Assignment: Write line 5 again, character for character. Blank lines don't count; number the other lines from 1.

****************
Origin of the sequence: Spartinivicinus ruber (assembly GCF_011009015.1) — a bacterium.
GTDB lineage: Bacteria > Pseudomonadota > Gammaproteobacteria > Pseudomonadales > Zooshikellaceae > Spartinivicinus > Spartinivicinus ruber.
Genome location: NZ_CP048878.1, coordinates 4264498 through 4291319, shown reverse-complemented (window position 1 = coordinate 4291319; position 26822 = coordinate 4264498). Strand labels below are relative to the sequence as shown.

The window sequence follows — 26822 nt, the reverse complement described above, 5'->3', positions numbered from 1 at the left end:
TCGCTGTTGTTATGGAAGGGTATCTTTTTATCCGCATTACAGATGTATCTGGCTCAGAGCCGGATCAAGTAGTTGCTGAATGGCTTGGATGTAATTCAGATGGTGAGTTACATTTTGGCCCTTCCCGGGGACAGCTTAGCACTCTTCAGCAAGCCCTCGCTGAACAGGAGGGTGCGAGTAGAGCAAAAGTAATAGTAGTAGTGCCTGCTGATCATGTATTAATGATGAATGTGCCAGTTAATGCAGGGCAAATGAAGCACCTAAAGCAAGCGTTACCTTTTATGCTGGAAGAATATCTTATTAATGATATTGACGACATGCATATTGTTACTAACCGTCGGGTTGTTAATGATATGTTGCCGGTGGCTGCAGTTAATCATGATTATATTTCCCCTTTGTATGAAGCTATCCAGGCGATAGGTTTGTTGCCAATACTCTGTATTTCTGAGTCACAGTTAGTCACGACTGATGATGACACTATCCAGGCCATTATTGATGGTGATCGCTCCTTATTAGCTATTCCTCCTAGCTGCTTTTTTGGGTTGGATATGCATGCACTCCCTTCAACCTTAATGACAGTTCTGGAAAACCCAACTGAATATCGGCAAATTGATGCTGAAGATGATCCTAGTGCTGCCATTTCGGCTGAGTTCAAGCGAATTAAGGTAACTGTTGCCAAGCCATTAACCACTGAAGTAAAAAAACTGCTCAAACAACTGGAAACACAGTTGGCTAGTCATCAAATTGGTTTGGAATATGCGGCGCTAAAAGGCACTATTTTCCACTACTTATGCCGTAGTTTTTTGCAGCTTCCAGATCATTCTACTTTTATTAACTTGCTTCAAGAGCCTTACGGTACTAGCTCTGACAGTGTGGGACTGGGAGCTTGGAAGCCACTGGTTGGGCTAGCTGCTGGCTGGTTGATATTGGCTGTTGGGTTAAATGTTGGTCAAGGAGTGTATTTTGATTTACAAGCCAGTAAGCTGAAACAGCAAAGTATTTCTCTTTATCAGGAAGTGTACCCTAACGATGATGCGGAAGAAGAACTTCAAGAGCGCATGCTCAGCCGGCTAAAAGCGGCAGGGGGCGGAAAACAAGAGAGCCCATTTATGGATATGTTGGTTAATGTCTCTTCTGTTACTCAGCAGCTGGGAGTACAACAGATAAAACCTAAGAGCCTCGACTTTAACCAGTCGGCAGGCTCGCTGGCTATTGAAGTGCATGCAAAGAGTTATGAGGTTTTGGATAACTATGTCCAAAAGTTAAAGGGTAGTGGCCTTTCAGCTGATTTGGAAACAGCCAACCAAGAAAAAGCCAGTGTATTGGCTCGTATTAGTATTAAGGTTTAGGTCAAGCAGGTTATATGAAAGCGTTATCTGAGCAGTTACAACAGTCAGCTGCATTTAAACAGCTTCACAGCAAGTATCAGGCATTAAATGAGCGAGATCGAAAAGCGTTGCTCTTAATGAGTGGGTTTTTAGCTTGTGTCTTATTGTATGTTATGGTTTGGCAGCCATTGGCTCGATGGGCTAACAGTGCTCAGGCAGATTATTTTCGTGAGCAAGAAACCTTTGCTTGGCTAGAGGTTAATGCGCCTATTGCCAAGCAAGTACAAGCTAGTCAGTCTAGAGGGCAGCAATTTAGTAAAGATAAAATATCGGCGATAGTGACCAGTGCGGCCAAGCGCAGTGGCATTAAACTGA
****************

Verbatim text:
TCGCTGTTGTTATGGAAGGGTATCTTTTTATCCGCATTACAGATGTATCTGGCTCAGAGCCGGATCAAGTAGTTGCTGAATGGCTTGGATGTAATTCAGATGGTGAGTTACATTTTGGCCCTTCCCGGGGACAGCTTAGCACTCTTCAGCAAGCCCTCGCTGAACAGGAGGGTGCGAGTAGAGCAAAAGTAATAGTAGTAGTGCCTGCTGATCATGTATTAATGATGAATGTGCCAGTTAATGCAGGGCAAATGAAGCACCTAAAGCAAGCGTTACCTTTTATGCTGGAAGAATATCTTATTAATGATATTGACGACATGCATATTGTTACTAACCGTCGGGTTGTTAATGATATGTTGCCGGTGGCTGCAGTTAATCATGATTATATTTCCCCTTTGTATGAAGCTATCCAGGCGATAGGTTTGTTGCCAATACTCTGTATTTCTGAGTCACAGTTAGTCACGACTGATGATGACACTATCCAGGCCATTATTGATGGTGATCGCTCCTTATTAGCTATTCCTCCTAGCTGCTTTTTTGGGTTGGATATGCATGCACTCCCTTCAACCTTAATGACAGTTCTGGAAAACCCAACTGAATATCGGCAAATTGATGCTGAAGATGATCCTAGTGCTGCCATTTCGGCTGAGTTCAAGCGAATTAAGGTAACTGTTGCCAAGCCATTAACCACTGAAGTAAAAAAACTGCTCAAACAACTGGAAACACAGTTGGCTAGTCATCAAATTGGTTTGGAATATGCGGCGCTAAAAGGCACTATTTTCCACTACTTATGCCGTAGTTTTTTGCAGCTTCCAGATCATTCTACTTTTATTAACTTGCTTCAAGAGCCTTACGGTACTAGCTCTGACAGTGTGGGACTGGGAGCTTGGAAGCCACTGGTTGGGCTAGCTGCTGGCTGGTTGATATTGGCTGTTGGGTTAAATGTTGGTCAAGGAGTGTATTTTGATTTACAAGCCAGTAAGCTGAAACAGCAAAGTATTTCTCTTTATCAGGAAGTGTACCCTAACGATGATGCGGAAGAAGAACTTCAAGAGCGCATGCTCAGCCGGCTAAAAGCGGCAGGGGGCGGAAAACAAGAGAGCCCATTTATGGATATGTTGGTTAATGTCTCTTCTGTTACTCAGCAGCTGGGAGTACAACAGATAAAACCTAAGAGCCTCGACTTTAACCAGTCGGCAGGCTCGCTGGCTATTGAAGTGCATGCAAAGAGTTATGAGGTTTTGGATAACTATGTCCAAAAGTTAAAGGGTAGTGGCCTTTCAGCTGATTTGGAAACAGCCAACCAAGAAAAAGCCAGTGTATTGGCTCGTATTAGTATTAAGGTTTAGGTCAAGCAGGTTATATGAAAGCGTTATCTGAGCAGTTACAACAGTCAGCTGCATTTAAACAGCTTCACAGCAAGTATCAGGCATTAAATGAGCGAGATCGAAAAGCGTTGCTCTTAATGAGTGGGTTTTTAGCTTGTGTCTTATTGTATGTTATGGTTTGGCAGCCATTGGCTCGATGGGCTAACAGTGCTCAGGCAGATTATTTTCGTGAGCAAGAAACCTTTGCTTGGCTAGAGGTTAATGCGCCTATTGCCAAGCAAGTACAAGCTAGTCAGTCTAGAGGGCAGCAATTTAGTAAAGATAAAATATCGGCGATAGTGACCAGTGCGGCCAAGCGCAGTGGCATTAAACTGA